When I think of St. Patrick’s Day, I think of green tinted beer and bagels, corned beef and cabbage, and parades. But are these things Irish? Not quite. The history of this divide begins with the infamous Irish Potato Famine of the mid-1800s. While the Irish were producing tons of food for their neighboring country, their own access to food was extremely limited. Over the course of just six years of the famine, at least 1 million Irish people died. This is in a country with a population of under 5 million today. Another 1.5 to 2 million were forced to flee, and a large portion of them ended up in the United States. Unfortunately, those that stayed behind were forced to turn to desperate measures in order to survive. “People were so deprived of food that they resorted to eating grass,” Irish historian Christine Kinealy explained to NPR’s The Salt. “In Irish folk memory, they talk about people’s mouths being green as they died.” It’s not hard to imagine why the image of green-tinged mouths that come from green-dyed cookies and beer may make some Irish cringe.
Green tinted food, however, is not the only St. Patrick’s day tradition that doesn’t quite hail from the motherland. Corned beef and cabbage only became popular among the Irish once those who landed in NYC picked up the flavors from Jewish cuisine.
As more and more American tourists have made their way over to the Emerald Isle for the holiday, the Irish-American traditions have followed. Many pubs in Ireland will now serve the green tinted beer and corned beef and cabbage so dear to the hearts of stateside St. Patrick’s day lovers.
For a more authentic holiday, we’ve included a true Irish Lamb Stew recipe that is simple to create and absolutely delicious.
Irish Lamb Stew
In this recipe, lamb shoulder is simmered and then slowly baked to produce perfect, falling apart pieces. Aromatic herbs and mirepoix give the stew a great depth of flavor and sweetness.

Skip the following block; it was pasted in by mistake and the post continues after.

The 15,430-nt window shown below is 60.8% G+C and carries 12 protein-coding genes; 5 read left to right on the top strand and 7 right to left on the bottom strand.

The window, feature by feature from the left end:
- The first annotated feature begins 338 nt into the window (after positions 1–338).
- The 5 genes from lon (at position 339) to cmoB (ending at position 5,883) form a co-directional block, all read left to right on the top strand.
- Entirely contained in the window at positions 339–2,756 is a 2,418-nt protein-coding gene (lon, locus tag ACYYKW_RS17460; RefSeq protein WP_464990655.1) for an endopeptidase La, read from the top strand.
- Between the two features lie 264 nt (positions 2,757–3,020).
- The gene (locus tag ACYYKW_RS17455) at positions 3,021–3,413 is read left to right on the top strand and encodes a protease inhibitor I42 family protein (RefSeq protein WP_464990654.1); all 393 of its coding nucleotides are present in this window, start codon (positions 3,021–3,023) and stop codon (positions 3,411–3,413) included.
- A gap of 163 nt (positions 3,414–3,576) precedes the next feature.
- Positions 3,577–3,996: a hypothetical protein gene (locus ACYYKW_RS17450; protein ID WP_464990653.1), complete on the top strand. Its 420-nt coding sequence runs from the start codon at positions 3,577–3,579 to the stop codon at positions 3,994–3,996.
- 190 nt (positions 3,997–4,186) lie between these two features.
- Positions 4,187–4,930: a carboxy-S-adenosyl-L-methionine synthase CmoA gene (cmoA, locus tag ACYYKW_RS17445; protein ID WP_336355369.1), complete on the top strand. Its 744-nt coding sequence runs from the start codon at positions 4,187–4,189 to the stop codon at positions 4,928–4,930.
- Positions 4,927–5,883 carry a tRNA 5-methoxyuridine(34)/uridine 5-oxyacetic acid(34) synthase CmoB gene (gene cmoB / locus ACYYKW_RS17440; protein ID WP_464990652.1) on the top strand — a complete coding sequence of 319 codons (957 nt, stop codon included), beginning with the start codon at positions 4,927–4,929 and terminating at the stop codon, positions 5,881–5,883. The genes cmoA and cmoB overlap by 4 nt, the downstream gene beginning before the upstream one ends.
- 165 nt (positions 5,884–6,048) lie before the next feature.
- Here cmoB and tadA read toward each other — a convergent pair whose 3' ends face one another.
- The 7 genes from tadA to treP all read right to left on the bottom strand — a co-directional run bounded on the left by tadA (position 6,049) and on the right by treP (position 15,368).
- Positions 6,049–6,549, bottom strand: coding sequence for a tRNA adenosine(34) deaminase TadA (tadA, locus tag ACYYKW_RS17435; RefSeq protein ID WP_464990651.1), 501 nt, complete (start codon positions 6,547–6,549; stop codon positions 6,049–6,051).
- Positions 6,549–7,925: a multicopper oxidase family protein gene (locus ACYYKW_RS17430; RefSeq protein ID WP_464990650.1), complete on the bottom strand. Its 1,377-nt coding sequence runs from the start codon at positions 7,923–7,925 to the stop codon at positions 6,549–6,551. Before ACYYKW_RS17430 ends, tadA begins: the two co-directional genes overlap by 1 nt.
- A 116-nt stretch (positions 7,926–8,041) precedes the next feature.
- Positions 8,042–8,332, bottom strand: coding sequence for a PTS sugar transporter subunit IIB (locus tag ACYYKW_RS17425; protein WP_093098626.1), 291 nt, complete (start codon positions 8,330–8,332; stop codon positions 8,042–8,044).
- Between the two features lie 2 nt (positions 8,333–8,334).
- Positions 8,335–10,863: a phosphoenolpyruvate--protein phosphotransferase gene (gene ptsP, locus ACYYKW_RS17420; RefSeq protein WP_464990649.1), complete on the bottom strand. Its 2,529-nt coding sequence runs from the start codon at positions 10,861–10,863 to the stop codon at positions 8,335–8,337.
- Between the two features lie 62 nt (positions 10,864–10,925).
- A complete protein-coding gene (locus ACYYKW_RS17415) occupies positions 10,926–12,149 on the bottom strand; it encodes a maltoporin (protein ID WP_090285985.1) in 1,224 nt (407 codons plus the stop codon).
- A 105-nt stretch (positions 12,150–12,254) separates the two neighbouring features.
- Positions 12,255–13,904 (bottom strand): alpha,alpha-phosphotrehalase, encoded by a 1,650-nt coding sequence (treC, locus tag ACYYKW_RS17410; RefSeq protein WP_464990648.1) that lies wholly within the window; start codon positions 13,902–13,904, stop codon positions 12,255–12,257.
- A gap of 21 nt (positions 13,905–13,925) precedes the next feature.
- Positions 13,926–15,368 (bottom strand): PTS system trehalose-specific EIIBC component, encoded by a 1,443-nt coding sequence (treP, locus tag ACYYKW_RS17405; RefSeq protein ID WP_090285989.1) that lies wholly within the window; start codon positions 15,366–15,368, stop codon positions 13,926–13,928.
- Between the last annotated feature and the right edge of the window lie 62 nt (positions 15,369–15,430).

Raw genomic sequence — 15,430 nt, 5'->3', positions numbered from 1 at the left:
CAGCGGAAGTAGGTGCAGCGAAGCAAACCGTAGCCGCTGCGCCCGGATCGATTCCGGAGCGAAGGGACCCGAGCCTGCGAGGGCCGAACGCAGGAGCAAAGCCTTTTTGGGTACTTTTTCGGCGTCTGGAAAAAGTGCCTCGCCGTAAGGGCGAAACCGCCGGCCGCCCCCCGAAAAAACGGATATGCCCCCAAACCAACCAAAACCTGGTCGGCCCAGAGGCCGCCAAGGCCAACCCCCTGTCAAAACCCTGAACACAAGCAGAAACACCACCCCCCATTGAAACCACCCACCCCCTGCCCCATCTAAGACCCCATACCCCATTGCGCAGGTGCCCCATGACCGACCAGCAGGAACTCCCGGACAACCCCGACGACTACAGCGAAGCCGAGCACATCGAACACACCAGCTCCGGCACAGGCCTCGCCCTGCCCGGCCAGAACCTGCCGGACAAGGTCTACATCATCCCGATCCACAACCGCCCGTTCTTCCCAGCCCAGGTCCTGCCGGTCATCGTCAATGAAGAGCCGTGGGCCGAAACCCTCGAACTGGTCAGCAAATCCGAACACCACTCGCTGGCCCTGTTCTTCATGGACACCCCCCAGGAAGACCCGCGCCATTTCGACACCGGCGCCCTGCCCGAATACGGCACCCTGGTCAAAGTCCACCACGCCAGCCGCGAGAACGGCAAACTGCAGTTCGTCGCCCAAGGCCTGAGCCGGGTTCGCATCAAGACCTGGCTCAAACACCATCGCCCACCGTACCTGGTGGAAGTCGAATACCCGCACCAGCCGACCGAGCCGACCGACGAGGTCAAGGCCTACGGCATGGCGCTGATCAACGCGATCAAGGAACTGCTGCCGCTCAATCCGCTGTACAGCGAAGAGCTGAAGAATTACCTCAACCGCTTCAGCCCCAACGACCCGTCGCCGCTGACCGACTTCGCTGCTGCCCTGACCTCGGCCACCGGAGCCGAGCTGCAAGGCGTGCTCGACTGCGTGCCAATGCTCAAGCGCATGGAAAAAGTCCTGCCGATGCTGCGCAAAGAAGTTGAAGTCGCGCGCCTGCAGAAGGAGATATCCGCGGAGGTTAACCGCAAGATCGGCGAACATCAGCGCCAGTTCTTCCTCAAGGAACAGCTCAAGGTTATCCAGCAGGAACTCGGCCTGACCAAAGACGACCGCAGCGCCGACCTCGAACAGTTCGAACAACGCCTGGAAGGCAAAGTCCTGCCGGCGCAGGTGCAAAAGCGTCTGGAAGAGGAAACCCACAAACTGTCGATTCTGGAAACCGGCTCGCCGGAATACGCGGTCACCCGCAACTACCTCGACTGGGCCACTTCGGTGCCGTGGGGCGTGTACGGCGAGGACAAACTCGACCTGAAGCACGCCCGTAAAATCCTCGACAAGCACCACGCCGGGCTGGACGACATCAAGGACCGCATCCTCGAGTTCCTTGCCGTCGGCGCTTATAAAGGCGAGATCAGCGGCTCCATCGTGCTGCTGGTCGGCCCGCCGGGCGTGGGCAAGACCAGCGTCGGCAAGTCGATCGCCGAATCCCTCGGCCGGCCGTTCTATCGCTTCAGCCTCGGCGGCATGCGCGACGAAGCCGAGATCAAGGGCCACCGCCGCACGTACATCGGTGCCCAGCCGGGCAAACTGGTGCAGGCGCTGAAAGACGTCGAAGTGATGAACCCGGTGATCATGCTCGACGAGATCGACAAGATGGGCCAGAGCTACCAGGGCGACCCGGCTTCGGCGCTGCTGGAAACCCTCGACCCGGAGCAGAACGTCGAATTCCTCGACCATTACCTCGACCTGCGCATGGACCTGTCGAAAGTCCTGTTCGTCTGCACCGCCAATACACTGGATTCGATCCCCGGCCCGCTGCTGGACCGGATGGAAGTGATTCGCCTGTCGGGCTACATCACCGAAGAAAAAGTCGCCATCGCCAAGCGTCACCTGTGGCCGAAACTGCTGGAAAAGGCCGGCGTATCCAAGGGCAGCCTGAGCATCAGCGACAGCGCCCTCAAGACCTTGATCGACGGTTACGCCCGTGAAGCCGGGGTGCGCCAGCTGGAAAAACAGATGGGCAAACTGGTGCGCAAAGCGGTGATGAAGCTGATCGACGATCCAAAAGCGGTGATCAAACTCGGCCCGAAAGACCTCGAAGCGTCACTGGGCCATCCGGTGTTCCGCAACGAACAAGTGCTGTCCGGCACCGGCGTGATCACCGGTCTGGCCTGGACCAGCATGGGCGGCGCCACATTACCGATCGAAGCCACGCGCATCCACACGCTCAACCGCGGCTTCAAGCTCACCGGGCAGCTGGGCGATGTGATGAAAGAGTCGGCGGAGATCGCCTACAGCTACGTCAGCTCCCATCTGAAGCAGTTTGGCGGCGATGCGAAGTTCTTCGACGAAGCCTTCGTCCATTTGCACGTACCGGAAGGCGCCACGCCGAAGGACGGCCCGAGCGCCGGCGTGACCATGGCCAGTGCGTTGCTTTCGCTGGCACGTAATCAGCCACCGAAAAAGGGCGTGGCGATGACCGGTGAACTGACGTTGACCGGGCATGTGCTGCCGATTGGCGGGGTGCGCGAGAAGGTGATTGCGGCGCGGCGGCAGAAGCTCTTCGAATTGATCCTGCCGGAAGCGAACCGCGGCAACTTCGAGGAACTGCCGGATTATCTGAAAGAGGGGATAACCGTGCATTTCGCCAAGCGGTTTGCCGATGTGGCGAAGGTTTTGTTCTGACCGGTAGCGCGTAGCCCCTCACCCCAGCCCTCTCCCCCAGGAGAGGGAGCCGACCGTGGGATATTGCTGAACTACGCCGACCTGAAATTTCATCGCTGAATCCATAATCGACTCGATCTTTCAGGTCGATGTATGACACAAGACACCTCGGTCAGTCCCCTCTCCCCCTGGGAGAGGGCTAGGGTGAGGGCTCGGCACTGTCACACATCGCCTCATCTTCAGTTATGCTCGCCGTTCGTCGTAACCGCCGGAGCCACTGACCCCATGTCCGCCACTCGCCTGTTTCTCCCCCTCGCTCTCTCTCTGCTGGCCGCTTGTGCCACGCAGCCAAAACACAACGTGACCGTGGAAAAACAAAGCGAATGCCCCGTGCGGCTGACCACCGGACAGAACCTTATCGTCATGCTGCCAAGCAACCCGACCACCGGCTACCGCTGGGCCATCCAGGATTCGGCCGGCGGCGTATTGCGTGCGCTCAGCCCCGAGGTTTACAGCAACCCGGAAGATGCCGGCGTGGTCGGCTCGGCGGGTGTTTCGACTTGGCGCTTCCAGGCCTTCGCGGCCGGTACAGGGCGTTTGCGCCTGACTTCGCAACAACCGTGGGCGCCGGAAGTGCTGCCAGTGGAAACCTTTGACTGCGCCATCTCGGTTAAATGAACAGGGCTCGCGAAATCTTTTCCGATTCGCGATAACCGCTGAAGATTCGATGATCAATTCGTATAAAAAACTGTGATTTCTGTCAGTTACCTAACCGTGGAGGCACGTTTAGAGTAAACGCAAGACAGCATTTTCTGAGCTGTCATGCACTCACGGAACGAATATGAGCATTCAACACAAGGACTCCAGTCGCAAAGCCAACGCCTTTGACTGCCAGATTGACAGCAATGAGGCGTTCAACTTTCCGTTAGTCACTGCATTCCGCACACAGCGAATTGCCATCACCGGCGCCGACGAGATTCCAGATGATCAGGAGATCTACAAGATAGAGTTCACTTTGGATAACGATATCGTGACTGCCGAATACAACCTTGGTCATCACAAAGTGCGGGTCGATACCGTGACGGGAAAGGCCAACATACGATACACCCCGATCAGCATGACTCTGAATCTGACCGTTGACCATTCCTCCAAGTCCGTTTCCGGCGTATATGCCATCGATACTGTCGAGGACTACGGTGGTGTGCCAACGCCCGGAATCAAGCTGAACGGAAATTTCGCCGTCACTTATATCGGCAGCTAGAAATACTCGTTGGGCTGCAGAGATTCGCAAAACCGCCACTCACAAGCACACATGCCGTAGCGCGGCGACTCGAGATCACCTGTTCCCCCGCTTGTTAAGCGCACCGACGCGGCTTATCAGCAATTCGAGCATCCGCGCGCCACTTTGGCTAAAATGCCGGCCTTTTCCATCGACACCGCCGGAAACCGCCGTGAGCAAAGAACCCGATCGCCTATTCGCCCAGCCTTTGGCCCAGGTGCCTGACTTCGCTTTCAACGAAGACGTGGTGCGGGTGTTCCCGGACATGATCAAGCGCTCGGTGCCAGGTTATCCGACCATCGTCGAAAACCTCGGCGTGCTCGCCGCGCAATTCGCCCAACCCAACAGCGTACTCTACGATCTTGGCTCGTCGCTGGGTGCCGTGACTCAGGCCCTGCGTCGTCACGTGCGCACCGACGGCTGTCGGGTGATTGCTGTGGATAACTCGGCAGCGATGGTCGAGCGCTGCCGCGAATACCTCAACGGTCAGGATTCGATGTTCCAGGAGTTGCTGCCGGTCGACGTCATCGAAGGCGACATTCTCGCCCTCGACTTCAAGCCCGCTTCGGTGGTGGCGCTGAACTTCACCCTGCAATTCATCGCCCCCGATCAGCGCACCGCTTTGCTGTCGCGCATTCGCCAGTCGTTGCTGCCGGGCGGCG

3 lb. boneless lamb stew meat (preferably from the neck and shoulder), cut into 1″ pieces
2 tbsp. canola oil
2 lb. russet or red potatoes, peeled and cut crosswise into thirds
2 tbsp. parsley – roughly chopped
4 carrots, halved crosswise and then cut into large pieces
3 parsnips, halved crosswise and then cut into large pieces
2 medium yellow onions, thinly sliced
Kosher salt and freshly ground black pepper, to taste
1 1⁄2 cups fresh or frozen peas
2 cups stock (beef or lamb preferable) or water
Heat oven to 250°. In a large frying pan, heat the oil over medium-high until the oil is dancing in the pan. While you wait for the pan to heat up, toss the lamb in salt and pepper. Once hot, add the lamb to the pan and brown on all sides.
Remove and set aside. In the same pan, add the carrots, parsnips, onions, salt, pepper. Sauté the vegetables until slightly soft then transfer to an 8-qt. Dutch oven along with the lamb.
Add the potatoes to the pot along with 2 cups of stock or water and bring to a simmer. Transfer to oven and bake, covered, until lamb is just tender, about 2 hours. Stir in peas; continue to bake, covered, until lamb is very tender, about 30 minutes more. Let sit 20 minutes before serving. Add parsley just before serving.
Thursday, February 25th, 2016
It’s that time of year again…C-CAP students across the country are working diligently to prepare for the final round of our Competition for Scholarships.